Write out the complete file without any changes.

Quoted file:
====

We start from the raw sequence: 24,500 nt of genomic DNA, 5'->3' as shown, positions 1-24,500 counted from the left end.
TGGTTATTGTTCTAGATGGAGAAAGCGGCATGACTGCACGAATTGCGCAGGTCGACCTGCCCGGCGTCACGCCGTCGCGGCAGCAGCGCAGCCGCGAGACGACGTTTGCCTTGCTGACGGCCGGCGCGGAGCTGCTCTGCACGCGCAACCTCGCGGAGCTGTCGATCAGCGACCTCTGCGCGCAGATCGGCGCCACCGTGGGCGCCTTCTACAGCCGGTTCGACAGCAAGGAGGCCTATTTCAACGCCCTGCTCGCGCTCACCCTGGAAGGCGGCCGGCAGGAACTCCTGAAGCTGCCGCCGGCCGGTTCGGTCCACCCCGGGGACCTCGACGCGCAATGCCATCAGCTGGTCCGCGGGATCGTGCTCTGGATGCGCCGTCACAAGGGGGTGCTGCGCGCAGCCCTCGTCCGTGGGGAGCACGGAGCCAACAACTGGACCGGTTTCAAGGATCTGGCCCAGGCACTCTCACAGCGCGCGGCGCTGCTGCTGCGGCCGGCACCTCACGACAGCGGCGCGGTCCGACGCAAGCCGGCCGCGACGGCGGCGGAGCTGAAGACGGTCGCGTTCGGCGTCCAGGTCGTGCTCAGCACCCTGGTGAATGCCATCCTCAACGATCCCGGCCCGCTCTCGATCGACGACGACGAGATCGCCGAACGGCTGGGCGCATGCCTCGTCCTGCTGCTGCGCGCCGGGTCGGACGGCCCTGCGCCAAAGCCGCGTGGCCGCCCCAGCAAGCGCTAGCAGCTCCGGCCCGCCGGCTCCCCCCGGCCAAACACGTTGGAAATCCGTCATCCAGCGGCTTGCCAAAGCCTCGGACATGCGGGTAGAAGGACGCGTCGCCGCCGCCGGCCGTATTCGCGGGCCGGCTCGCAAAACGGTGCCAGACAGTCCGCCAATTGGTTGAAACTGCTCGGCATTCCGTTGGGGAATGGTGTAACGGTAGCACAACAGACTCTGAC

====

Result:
We start from the raw sequence: 24,500 nt of genomic DNA, 5'->3' as shown, positions 1-24,500 counted from the left end.
TGGTTATTGTTCTAGATGGAGAAAGCGGCATGACTGCACGAATTGCGCAGGTCGACCTGCCCGGCGTCACGCCGTCGCGGCAGCAGCGCAGCCGCGAGACGACGTTTGCCTTGCTGACGGCCGGCGCGGAGCTGCTCTGCACGCGCAACCTCGCGGAGCTGTCGATCAGCGACCTCTGCGCGCAGATCGGCGCCACCGTGGGCGCCTTCTACAGCCGGTTCGACAGCAAGGAGGCCTATTTCAACGCCCTGCTCGCGCTCACCCTGGAAGGCGGCCGGCAGGAACTCCTGAAGCTGCCGCCGGCCGGTTCGGTCCACCCCGGGGACCTCGACGCGCAATGCCATCAGCTGGTCCGCGGGATCGTGCTCTGGATGCGCCGTCACAAGGGGGTGCTGCGCGCAGCCCTCGTCCGTGGGGAGCACGGAGCCAACAACTGGACCGGTTTCAAGGATCTGGCCCAGGCACTCTCACAGCGCGCGGCGCTGCTGCTGCGGCCGGCACCTCACGACAGCGGCGCGGTCCGACGCAAGCCGGCCGCGACGGCGGCGGAGCTGAAGACGGTCGCGTTCGGCGTCCAGGTCGTGCTCAGCACCCTGGTGAATGCCATCCTCAACGATCCCGGCCCGCTCTCGATCGACGACGACGAGATCGCCGAACGGCTGGGCGCATGCCTCGTCCTGCTGCTGCGCGCCGGGTCGGACGGCCCTGCGCCAAAGCCGCGTGGCCGCCCCAGCAAGCGCTAGCAGCTCCGGCCCGCCGGCTCCCCCCGGCCAAACACGTTGGAAATCCGTCATCCAGCGGCTTGCCAAAGCCTCGGACATGCGGGTAGAAGGACGCGTCGCCGCCGCCGGCCGTATTCGCGGGCCGGCTCGCAAAACGGTGCCAGACAGTCCGCCAATTGGTTGAAACTGCTCGGCATTCCGTTGGGGAATGGTGTAACGGTAGCACAACAGACTCTGAC